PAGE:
Real Fire began when Richard Baron sent me images of his fire photos.  I have known Richard since our youthful knock around days in NYC.  He was then, and remains, a brilliant black and white “street” photographer.  The fire photos were unlike anything of Richard’s I’d seen before.  They were in color (very muted) and shot indoors.  Also, visually, I was struck by their abstract painterly and sculptural qualities.  They seemed like the perfect point of departure for a series of poems on the element of fire.
      I had been wanting to write a series of pieces on fire ever since reading Gaston Bachelard’s
The Psychoanalysis of Fire, which is probably my favorite book of literary criticism, if you can call it that; I prefer to think of Psychoanalysis as more of a book of meditations on poetry and fire – the ideal book for a poet whose astrological element is fire. Also, one of the most spellbinding moments of my life continues to be a dusk-to- dawn observation of a fire in a wooden stove in a cabin in northern Ontario.  The observation was conducted under the influence.  Pure magic.
      I asked Richard if he would consider a collaboration – his sculptural photographs of flames paired with my investigations – mystical, ethnographic, romantic – on the element.  Richard liked the idea, and
Real Fire is the result.
    —Janet Hamill


The moths were so big they had faces.  I heard
the universe charging at my back.  The light principle
was so winded.  In collapsing it gave birth to new life

I heard the blood pulsing in the stars.  I heard
the grinding teeth of titanium. I heard the night chanting
rain, rain, rain.  Simulating the lapping of water
against my walls.  I heard the sheer numbers
of the night.  In its dark belly a rhythm of desperate sleep

So forgive me for walking away with the flame



Each spark of fire is captivated by love.  In the end it wants to be held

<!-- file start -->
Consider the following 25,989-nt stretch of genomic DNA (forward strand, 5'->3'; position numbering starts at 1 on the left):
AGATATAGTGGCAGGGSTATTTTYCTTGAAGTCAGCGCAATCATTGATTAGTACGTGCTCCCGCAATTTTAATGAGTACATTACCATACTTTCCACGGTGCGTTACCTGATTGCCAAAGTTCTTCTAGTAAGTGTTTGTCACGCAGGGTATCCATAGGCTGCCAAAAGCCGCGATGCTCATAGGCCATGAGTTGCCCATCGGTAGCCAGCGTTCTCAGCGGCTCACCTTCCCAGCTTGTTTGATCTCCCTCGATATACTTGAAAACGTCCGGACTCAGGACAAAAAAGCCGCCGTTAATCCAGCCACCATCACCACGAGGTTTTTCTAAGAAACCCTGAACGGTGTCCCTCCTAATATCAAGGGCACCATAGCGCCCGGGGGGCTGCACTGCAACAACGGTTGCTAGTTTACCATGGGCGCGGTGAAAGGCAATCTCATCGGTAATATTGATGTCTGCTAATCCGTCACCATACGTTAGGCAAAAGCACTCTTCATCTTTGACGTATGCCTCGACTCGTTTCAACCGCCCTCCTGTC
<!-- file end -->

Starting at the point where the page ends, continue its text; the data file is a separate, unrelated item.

in the palms of wind.  Wreaths of roses speak of the four feathered snakes

Gliding and swooping down on the proud breasts of flames.   A dawn to dusk
storm wrapping its teeth around each petal.  When the wind is grave

You hear the moaning of wood and stone.  Once rigidly hard



Some nights ashes lay the ground
unseen     the divided shrine     bones
and scattered relics     a  bundle
weighing a thousand years     on the lawn
outside the house
afflicted passions rub their bellies
in the four cardinal corners
what sense does it make     to start a conversation
when beginning is calling

 Some nights are piles of aromatic kindling
waiting to ignite

 Sweet bird     flushed with arrival
how high can you fly     in a lifespan
a ready nest is built
flame up     in desert crimson
shitting seeds to multiply
coded letters on the stars

 Unseen     serrated blades     torn shirts
and dresses     dry as dust     the vestige
of a murmuring heart    
hear now the last blood stones set in tiles
on the floor     the echoing green
beneath  spider veins     outlining
canyons too deep
to cross on a sighing bridge  

 Some nights are cords of symphonic timber
waiting to be torched

 Sweet bird     flushed with arrival
how high can you fly     in a lifespan
a ready nest is built

 Flame up
flame up
flame up




Richard Baron has been photographing since 1970. He is oft-published and exhibited. His work is represented in many collections, including at The San Francisco Museum of Modern Art, the Houston Museum of Fine Art, the Museum of the City of New York, the New York Public Library, and the Samuel Wagstaff Collection at the J. Paul Getty Museum in Los Angeles. Baron currently is living Santa Fe and working on a project titled "The Geometry of Empire." To see more of Richard Baron's work, visit his website at baronrichard.com.

Janet Hamill is the author of six books of poetry and short fiction: Troublante , The Temple, Nostalgia of the Infinite, Lost Ceilings, Body of Water – which was nominated for the Poetry Society of America’s William Carlos Williams Prize – and Tales from the Eternal Café – named one of the “Best Books of 2014” by Publishers Weekly.

Janet’s seventh book, Knock , is forthcoming in fall 2016 from Spuyten Duyvil.

After three decades in New York City, Janet now resides in New York’s Hudson Valley. Late in the witching hour, you can hear her lady-mystic-call; Fire-Janet, Janet-of-the-Lava-Seas, begging the flames to come join her in an almsgiving to the Buddha-spirit of cats.